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Shark of the Month


May 2021

Australian Ghost Shark


Photo credit: Science News

Australian Ghost Shark

Callorhinchus milii

Quick Facts:

  • The Ghost shark lacks a stomach.

  • These are not a true shark, but diverged from the shark lineage roughly 400 million years ago. They are considered a chimaera.

  • They have the slowest-evolving genome of any vertebrate.

  • Their hoe-shaped snout is used to search for prey in the sand and is extremely sensitive to electric fields and movement.

  • Appear to school by gender.

  • Males reach reproductive maturity at 3 years of age and females reach reproductive maturity at 4-5 years of age.

  • Their hoe like snout make it easy to be caught by fishermen. In Australia, commercial catch of this fish is restricted by a weight quota (114 tonnes for the 2020-2021 season.)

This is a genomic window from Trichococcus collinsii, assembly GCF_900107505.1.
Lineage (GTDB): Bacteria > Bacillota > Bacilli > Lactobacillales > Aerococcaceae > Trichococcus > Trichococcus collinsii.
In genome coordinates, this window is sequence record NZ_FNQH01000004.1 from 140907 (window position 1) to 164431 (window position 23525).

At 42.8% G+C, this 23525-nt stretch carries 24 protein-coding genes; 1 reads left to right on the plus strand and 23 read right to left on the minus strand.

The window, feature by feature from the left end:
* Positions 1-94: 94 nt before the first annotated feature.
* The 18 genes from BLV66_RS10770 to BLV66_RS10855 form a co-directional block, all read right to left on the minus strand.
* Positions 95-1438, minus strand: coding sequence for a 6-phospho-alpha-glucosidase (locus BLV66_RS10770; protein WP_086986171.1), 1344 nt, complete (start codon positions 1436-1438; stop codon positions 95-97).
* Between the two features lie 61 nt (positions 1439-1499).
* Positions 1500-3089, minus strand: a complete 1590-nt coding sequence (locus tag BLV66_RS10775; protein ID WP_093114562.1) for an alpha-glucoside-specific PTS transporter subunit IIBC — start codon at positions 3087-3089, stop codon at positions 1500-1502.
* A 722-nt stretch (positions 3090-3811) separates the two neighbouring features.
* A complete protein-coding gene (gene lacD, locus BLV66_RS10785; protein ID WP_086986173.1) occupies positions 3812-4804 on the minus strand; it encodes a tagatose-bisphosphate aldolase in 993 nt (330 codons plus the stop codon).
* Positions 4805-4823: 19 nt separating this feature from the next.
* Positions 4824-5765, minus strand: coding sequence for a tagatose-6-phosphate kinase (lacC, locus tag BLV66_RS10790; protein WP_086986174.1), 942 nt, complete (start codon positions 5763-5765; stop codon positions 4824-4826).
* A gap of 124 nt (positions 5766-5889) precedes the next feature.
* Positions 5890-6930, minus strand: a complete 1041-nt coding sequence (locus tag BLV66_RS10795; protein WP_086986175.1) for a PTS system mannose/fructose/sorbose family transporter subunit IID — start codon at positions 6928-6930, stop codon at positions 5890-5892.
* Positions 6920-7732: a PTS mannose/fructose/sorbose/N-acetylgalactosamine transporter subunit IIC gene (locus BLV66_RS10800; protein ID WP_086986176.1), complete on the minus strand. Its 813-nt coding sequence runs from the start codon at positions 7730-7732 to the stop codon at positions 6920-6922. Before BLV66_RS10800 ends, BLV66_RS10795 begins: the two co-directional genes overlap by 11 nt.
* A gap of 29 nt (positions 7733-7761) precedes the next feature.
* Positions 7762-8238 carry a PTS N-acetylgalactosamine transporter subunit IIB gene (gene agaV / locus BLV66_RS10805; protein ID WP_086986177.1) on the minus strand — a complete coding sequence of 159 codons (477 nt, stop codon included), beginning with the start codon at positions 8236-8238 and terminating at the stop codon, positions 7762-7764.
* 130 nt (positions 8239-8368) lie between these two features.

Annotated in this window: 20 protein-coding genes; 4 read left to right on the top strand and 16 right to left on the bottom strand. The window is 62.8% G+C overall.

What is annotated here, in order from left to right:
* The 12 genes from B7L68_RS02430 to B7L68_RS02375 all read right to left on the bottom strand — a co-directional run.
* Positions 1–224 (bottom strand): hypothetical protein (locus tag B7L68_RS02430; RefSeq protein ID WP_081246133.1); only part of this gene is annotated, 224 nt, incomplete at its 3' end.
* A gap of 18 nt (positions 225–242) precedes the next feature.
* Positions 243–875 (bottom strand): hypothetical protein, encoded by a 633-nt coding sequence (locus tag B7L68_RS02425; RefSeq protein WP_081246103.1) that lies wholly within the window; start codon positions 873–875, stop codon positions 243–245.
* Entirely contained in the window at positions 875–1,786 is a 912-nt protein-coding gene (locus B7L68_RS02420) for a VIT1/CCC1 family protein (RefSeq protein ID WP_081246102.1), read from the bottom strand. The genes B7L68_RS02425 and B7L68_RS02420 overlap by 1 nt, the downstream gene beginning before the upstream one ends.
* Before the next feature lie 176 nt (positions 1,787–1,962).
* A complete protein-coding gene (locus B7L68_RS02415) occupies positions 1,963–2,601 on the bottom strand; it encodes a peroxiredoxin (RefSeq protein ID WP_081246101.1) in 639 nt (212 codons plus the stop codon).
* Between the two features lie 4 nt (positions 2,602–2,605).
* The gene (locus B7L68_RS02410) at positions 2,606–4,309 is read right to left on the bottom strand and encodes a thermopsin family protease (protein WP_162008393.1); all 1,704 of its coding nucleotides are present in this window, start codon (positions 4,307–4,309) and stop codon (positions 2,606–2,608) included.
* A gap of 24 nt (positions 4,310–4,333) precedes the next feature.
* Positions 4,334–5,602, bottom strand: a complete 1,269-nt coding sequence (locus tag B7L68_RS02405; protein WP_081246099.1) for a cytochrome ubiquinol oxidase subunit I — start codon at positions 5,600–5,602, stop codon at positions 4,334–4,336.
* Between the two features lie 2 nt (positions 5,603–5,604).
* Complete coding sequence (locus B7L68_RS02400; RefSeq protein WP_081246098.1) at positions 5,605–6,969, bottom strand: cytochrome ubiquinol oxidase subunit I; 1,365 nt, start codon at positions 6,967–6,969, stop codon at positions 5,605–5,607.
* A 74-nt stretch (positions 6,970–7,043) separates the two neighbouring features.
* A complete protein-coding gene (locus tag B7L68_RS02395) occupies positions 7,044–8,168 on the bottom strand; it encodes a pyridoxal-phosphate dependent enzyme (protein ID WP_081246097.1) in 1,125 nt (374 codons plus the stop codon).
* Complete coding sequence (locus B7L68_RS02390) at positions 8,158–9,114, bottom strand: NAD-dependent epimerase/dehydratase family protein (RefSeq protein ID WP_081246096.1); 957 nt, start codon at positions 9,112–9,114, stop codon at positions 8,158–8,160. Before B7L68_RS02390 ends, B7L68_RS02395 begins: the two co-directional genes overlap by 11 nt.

Also known as: Elephant shark, ghost shark, elephant fish, silver trumpeter, and whitefish

Location: The continental shelves of temperate areas in southwestern Pacific Ocean along the coasts of southern Australia and New Zealand. Usually at depths to at least 200 m (656 feet). Reproduce in shallow water.

Length: 49 inches (125 cm).

Age span: Roughly 15 years.

Weight: 7 kg (females grow larger than males).

Conservation Status: Least Concern

Diet: Small fish, shellfish, molluscs, Maorimactra ordinaria (clam).

Previous Sharks of the Month


March 2021

Scalloped Hammerhead Shark


April 2021

Brown-banded Bamboo Shark


Coming soon

Coming soon

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